For a woman who taught generations of people to cook…she’s often forgotten. But this cook, teacher, administrator, author, and businesswoman has a lot to teach all of us, and not just about cooking!
Fannie Merritt Farmer was born on March 23, 1857, in Boston Massachusetts. She would live her entire life in the Boston area, but her mark was left around the world. Although her parents, John and Mary Watson Merritt Farmer strongly believed in education for their girls, Fannie’s proper schooling ended before she could even graduate high school. A debilitating illness left her left leg paralyzed, but a gift for cooking and a charming and encouraging personality set her life on another path.
At the age of 31, she enrolled in the Boston Cooking School, graduated, was asked to stay and teach…and in just a few short years she had worked up to principal of the school that taught cooks to, well, cook. One of the first things she did was take the textbook, written in the early 1880s by the then principal, Mrs. Mary Lincoln, and reworked it. Gone were the generalized instructions for measuring ingredients (seriously? How much is a pinch? A handful?) Fannie replaced those with exact measurements using tools that were already available but not often purchased: measuring cups and spoons. Like the original, there was a heavy dose of science to the book, showing anyone who read it what food did for a person’s body but Fannie loved to eat so cooking wasn’t just the science to her, there was art and enjoyment.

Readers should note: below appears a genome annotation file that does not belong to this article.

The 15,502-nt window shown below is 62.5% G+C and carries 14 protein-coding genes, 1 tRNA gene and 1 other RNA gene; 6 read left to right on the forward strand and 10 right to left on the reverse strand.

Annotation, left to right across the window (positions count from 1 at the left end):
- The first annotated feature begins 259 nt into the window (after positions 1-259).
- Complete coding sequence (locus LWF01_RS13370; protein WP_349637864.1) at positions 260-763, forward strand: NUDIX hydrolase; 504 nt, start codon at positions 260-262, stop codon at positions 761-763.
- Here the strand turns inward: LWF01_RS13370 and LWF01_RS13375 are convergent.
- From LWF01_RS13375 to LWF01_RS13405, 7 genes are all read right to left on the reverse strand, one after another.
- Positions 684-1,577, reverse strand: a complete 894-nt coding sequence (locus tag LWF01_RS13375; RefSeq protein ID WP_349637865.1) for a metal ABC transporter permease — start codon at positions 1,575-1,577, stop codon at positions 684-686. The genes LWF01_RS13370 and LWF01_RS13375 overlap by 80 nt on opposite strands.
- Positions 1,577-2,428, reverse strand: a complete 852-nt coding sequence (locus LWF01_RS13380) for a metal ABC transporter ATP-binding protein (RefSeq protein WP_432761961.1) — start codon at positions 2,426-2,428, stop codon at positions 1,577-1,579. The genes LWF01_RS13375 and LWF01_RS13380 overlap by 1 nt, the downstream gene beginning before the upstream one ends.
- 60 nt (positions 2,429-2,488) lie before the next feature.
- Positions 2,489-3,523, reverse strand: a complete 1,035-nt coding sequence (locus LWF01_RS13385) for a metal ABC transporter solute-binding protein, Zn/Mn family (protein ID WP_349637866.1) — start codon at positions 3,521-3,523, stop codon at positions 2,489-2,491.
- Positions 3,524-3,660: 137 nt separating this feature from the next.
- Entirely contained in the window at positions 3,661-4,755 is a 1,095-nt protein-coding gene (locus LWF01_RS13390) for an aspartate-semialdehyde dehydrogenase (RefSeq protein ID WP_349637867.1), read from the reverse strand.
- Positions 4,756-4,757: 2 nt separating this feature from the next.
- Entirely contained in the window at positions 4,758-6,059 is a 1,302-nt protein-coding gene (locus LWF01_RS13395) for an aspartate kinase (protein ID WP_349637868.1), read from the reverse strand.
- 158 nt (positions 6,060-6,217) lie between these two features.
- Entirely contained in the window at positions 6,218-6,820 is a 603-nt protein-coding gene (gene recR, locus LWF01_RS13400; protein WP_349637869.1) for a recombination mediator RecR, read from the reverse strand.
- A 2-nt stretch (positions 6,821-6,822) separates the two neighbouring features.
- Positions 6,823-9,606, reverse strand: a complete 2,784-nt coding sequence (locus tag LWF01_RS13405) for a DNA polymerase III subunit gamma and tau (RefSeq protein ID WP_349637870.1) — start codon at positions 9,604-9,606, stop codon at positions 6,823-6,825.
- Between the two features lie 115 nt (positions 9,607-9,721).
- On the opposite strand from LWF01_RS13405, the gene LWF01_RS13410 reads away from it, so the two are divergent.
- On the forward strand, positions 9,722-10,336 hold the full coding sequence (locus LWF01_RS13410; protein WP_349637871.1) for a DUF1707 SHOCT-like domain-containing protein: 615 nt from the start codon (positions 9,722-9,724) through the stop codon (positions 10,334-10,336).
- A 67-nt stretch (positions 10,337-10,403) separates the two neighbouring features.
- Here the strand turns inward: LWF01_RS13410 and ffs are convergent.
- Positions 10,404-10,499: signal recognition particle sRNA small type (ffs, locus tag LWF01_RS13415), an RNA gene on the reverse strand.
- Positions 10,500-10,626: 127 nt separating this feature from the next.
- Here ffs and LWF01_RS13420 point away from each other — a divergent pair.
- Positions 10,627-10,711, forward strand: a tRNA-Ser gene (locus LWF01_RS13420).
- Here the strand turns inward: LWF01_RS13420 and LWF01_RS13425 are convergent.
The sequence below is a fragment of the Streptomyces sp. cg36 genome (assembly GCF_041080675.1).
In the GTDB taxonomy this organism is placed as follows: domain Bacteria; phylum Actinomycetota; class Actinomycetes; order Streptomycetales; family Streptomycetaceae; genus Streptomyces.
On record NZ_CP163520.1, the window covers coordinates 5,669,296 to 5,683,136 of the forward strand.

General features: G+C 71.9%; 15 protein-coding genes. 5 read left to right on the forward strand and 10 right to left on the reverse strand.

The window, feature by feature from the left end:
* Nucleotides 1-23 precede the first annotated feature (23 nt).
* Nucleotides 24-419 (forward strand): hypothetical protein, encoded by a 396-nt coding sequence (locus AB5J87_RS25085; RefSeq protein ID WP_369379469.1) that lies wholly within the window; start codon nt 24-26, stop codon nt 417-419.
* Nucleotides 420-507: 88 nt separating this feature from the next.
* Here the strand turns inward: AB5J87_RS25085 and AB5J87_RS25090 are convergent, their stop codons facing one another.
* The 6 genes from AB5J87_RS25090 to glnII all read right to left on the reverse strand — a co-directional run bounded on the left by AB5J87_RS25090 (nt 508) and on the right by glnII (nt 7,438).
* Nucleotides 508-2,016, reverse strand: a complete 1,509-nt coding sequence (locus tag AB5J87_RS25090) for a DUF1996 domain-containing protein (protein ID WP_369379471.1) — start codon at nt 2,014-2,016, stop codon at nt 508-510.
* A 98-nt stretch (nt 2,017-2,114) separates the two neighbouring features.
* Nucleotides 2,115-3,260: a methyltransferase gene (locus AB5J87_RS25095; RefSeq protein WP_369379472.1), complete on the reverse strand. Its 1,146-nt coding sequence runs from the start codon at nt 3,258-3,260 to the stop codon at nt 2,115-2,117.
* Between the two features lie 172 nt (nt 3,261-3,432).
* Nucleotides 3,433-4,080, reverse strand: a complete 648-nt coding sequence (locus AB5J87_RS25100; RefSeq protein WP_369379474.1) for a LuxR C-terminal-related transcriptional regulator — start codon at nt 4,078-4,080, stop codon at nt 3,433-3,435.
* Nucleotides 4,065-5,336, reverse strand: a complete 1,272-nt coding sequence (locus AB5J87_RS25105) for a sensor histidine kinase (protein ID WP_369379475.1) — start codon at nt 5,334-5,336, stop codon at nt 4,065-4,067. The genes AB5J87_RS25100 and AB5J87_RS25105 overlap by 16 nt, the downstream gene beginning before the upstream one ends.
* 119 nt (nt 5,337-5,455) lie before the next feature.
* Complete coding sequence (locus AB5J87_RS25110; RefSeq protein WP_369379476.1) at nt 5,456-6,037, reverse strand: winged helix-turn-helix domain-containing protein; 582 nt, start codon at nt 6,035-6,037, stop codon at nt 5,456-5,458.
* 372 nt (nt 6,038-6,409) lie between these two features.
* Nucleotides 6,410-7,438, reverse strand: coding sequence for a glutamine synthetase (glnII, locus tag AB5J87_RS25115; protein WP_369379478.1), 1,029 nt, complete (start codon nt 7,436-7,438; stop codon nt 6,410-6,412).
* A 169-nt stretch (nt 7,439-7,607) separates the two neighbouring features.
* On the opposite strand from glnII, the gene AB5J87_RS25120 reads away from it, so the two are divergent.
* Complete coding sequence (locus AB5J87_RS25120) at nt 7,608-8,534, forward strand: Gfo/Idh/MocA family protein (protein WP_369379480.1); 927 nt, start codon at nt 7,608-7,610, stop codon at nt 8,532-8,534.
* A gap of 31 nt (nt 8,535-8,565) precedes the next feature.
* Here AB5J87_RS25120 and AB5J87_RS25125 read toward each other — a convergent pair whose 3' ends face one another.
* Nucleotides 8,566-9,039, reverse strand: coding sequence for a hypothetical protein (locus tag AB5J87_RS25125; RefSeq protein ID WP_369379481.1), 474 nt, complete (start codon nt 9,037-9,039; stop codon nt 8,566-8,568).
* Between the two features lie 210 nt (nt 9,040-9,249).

In the episode, we go into the history of the Boston Cooking School, the Domestic Science movement, and several of the women who helped both become established.
Shortly after the publication of Fannie’s The Boston Cooking School Cookbook was published in 1896, 40-year-old Fannie opened her own school in Boston that not only offered classes for cooks, but also for nurses, dieticians, and many classes for housewives.
Fannie followed her original book, renamed The Fannie Farmer Cookbook, with several more books that were all globally successful. Fannie continued to lecture up until 10 days before a major stroke ended her life on January 15, 1915.
Her legacy lived on in kitchens around the world, and generations of people who learned to cook with her exacting directions and love of her materials.
Time Travel With The History Chicks
The Boston Cooking School Cookbook (the 1896 Grandmama of cookbooks)
Food and Cookery for the Sick and Convalescent is also digitized for your reading pleasure.
Her Overlooked No More obituary from the New York Times
An article on, and recipes from Fannie’s Last Supper by Christoper Kimball
Fannie’s Last Supper is on Amazon Prime Streaming for $1.99. It’s fun. Nerdy.